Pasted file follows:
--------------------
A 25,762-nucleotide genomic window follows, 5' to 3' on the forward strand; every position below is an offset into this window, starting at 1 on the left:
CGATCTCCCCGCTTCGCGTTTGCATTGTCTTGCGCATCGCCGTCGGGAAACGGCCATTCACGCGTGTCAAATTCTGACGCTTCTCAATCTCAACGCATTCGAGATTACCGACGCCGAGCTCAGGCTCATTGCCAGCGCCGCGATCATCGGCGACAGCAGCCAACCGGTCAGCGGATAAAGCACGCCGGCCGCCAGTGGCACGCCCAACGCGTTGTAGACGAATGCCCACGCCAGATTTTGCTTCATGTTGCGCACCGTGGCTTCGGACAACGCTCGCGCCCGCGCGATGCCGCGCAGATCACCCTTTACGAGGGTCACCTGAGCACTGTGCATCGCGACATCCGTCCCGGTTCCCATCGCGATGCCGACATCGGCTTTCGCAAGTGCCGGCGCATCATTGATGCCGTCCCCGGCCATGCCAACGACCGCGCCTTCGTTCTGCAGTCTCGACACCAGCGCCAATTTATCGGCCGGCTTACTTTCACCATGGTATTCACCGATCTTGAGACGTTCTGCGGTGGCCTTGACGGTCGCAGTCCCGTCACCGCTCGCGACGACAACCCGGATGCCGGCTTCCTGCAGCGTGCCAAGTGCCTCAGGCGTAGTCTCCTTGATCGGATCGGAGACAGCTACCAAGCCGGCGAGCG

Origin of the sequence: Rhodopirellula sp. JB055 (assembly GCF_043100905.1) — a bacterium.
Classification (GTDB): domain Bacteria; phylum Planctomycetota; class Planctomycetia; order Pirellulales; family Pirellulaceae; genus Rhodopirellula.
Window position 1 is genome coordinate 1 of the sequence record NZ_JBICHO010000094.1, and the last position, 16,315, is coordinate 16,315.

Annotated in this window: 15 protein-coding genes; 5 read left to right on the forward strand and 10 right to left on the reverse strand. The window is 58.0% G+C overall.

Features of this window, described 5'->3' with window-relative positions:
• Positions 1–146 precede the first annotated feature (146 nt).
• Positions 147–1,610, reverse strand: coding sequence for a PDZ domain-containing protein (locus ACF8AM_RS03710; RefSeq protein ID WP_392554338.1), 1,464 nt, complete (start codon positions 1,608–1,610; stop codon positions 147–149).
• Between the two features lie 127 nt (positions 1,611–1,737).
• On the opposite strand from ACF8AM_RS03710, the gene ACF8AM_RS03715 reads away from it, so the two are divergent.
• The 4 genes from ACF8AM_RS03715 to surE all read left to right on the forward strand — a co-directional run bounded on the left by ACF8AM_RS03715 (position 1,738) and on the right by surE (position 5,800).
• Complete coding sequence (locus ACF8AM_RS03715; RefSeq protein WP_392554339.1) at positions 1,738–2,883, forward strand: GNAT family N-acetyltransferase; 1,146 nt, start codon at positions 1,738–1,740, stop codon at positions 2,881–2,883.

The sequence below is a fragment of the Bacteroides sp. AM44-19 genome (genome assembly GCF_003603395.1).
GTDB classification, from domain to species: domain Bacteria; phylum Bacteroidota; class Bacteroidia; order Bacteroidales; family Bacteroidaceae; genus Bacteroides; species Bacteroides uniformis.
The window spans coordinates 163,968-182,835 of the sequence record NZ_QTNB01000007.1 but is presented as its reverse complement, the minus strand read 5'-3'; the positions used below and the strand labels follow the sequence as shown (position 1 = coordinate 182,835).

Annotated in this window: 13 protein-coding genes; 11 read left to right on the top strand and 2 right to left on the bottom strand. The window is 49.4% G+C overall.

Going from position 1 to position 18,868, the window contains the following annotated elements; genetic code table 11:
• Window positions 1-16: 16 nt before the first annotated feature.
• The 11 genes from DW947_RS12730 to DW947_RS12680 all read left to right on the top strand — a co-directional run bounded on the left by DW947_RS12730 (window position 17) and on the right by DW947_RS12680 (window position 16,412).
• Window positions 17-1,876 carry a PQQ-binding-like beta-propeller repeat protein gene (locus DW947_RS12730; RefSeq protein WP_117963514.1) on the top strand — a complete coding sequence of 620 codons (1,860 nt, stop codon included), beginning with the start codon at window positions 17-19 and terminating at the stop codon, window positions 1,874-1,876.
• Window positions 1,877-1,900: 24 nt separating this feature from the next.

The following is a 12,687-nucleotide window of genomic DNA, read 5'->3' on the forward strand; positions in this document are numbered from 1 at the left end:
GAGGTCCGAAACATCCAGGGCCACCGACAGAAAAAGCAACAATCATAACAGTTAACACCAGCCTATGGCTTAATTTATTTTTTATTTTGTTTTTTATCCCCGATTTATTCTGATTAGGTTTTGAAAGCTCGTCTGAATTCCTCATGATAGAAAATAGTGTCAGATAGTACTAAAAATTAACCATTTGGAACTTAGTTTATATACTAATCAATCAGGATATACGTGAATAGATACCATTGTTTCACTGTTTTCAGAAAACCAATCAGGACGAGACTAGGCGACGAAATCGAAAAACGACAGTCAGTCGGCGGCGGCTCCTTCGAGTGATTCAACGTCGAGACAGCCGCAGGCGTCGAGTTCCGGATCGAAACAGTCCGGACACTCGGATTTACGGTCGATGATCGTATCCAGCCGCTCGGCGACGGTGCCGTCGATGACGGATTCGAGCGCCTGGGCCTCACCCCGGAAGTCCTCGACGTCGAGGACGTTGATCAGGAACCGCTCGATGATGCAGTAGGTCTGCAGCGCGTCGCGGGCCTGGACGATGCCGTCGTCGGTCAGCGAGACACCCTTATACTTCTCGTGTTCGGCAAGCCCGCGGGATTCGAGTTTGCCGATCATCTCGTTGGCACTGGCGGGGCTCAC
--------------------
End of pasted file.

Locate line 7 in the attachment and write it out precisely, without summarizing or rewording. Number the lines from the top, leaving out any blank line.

Features of this window, described 5'->3' with window-relative positions: